One thing I’ve learned over the past few weeks is that the FIBA World Championships have a way of combining sneakers and team colors from throughout the industry that have no business being in the same sentence. Nike Basketball is putting a lot behind the new Hyperdunk 2010 and Hyperfuse, and adidas is pushing their new adiZero line thanks to the lightning-quick play of Derrick Rose, so of course it would make perfect sense then that a signature shoe who’s namesake is skipping the tournament entirely, in colorways nicknamed “USA” and “Miles Davis,” was spotted in a Brazil vs. Spain game, for example.

And unlike college teams matching sneakers in unison, or highly-touted pros in the NBA each wearing their very own player exclusive model with exact pantone accents, the FIBA games enter into some weird middle ground where there’s simply a blatant disregard for matching altogether.

Brazil’s Alex Garcia guards Spain’s Juan Carlos Navarro in this awkwardly clashing matchup of the Zoom Kobe V. The “China” Zoom Kobe V wouldn’t make team sense either for Navarro, but at least they’d match.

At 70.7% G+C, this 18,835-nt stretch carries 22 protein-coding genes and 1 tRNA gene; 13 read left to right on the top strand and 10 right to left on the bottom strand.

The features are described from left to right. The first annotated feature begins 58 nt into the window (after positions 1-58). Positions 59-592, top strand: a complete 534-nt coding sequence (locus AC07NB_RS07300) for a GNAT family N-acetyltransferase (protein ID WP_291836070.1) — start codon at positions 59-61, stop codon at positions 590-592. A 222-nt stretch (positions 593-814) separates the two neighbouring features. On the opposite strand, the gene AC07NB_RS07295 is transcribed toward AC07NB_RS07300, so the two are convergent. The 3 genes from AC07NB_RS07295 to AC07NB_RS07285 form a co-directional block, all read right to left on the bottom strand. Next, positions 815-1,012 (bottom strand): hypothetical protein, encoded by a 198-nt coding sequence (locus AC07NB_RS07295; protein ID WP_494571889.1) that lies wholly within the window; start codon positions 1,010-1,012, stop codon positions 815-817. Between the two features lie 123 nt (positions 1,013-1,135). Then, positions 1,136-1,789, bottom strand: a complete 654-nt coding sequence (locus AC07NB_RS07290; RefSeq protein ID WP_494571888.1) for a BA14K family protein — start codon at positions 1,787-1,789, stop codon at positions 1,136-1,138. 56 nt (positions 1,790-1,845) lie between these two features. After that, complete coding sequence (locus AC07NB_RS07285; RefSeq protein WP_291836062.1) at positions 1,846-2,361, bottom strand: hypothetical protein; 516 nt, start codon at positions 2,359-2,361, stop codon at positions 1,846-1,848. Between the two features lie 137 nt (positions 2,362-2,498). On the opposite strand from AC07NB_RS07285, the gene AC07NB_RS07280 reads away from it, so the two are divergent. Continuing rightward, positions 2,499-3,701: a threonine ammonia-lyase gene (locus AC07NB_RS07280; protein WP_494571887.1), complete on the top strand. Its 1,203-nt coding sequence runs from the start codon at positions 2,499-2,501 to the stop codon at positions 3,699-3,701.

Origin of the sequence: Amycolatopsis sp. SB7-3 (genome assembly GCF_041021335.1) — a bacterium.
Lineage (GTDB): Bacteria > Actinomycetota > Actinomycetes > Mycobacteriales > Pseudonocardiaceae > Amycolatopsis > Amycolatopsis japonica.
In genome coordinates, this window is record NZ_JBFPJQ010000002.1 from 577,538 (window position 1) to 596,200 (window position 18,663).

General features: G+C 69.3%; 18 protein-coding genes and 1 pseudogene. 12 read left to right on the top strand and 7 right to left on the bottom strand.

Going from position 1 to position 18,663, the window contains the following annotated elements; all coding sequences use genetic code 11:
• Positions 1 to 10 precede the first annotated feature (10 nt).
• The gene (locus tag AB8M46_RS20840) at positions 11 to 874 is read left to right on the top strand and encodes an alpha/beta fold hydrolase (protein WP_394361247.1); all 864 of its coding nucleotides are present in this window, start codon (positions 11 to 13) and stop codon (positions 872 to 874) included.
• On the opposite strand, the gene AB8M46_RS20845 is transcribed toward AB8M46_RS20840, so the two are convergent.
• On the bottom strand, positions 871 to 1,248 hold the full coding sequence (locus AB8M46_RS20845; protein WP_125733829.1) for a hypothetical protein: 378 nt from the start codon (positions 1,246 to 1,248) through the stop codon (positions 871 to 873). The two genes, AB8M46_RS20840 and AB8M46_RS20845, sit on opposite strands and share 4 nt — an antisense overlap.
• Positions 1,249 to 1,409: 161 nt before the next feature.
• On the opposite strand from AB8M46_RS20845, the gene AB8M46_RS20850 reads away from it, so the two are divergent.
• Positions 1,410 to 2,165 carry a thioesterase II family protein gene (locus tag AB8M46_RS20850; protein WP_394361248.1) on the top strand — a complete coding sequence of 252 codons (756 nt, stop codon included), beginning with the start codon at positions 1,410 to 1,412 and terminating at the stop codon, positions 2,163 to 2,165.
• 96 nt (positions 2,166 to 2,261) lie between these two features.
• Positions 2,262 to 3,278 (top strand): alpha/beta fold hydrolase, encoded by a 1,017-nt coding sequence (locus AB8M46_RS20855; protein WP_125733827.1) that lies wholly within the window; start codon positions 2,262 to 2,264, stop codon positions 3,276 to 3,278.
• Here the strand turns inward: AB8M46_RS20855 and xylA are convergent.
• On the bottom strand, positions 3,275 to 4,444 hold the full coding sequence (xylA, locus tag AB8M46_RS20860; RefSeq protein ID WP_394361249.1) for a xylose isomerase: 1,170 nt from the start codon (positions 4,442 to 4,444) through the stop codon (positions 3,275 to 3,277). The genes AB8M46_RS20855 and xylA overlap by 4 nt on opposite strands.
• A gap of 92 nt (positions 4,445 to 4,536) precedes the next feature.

For some reason, the USA-themed Zoom Kobe V has been a hugely popular choice among players specifically not on the U.S. team. Here we have Ali Mahmoud of Lebanon getting stuffed at the rim by Spain’s Fran Vasquez, who is wearing what appear to be the ultimate adidas-Pro Model-turned-Grant Hill-tribute.

New Zealand’s Thomas Abercrombie, also a huge fan of America apparently.

By far my favorite moment of country confusion and the best sneaker sighting of the tournament was the awkwardly harsh and multiple seasons old “Stars & Stripes” TS Pro Models worn by France’s Mickael Gelabale. I can’t really explain this one.

Taking things a step even further, Brazil’s Alex Garcia was also seen wearing the “United We Rise” Zoom Kobe V. A second non-matching, yet U.S.-themed sneaker from Garcia in a tournament of nations! Perhaps somebody at Nike could’ve just ordered him a pair of iDs. Slovenia’s Primoz Brezec wasn’t exactly gifted a shiny new Hyperdunk 2010 or Zoom Hyperfuse apparently, as he’s sticking with the 2007 Huarache Elite.